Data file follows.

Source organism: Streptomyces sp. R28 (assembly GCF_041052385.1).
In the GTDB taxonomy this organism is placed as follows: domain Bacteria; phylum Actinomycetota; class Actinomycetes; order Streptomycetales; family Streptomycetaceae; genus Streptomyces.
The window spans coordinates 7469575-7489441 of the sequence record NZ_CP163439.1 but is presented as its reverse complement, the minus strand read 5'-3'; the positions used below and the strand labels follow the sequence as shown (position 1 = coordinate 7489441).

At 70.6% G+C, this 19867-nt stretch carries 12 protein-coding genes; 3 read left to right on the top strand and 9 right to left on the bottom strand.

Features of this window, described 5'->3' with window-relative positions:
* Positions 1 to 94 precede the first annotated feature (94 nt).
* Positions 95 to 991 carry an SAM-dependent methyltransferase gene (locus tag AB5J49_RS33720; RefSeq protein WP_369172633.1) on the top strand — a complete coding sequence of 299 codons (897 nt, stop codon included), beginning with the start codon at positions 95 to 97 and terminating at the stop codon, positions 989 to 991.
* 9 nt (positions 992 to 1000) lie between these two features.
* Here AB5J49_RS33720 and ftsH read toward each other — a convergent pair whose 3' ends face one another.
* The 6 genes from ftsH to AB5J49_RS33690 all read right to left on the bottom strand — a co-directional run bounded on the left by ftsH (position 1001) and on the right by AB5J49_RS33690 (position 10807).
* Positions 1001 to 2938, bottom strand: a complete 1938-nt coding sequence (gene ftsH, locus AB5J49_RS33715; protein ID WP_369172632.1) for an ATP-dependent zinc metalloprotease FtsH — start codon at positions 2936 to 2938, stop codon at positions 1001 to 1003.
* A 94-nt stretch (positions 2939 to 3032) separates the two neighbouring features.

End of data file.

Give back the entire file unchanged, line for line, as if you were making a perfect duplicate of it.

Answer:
Source organism: Streptomyces sp. R28 (assembly GCF_041052385.1).
In the GTDB taxonomy this organism is placed as follows: domain Bacteria; phylum Actinomycetota; class Actinomycetes; order Streptomycetales; family Streptomycetaceae; genus Streptomyces.
The window spans coordinates 7469575-7489441 of the sequence record NZ_CP163439.1 but is presented as its reverse complement, the minus strand read 5'-3'; the positions used below and the strand labels follow the sequence as shown (position 1 = coordinate 7489441).

At 70.6% G+C, this 19867-nt stretch carries 12 protein-coding genes; 3 read left to right on the top strand and 9 right to left on the bottom strand.

Features of this window, described 5'->3' with window-relative positions:
* Positions 1 to 94 precede the first annotated feature (94 nt).
* Positions 95 to 991 carry an SAM-dependent methyltransferase gene (locus tag AB5J49_RS33720; RefSeq protein WP_369172633.1) on the top strand — a complete coding sequence of 299 codons (897 nt, stop codon included), beginning with the start codon at positions 95 to 97 and terminating at the stop codon, positions 989 to 991.
* 9 nt (positions 992 to 1000) lie between these two features.
* Here AB5J49_RS33720 and ftsH read toward each other — a convergent pair whose 3' ends face one another.
* The 6 genes from ftsH to AB5J49_RS33690 all read right to left on the bottom strand — a co-directional run bounded on the left by ftsH (position 1001) and on the right by AB5J49_RS33690 (position 10807).
* Positions 1001 to 2938, bottom strand: a complete 1938-nt coding sequence (gene ftsH, locus AB5J49_RS33715; protein ID WP_369172632.1) for an ATP-dependent zinc metalloprotease FtsH — start codon at positions 2936 to 2938, stop codon at positions 1001 to 1003.
* A 94-nt stretch (positions 2939 to 3032) separates the two neighbouring features.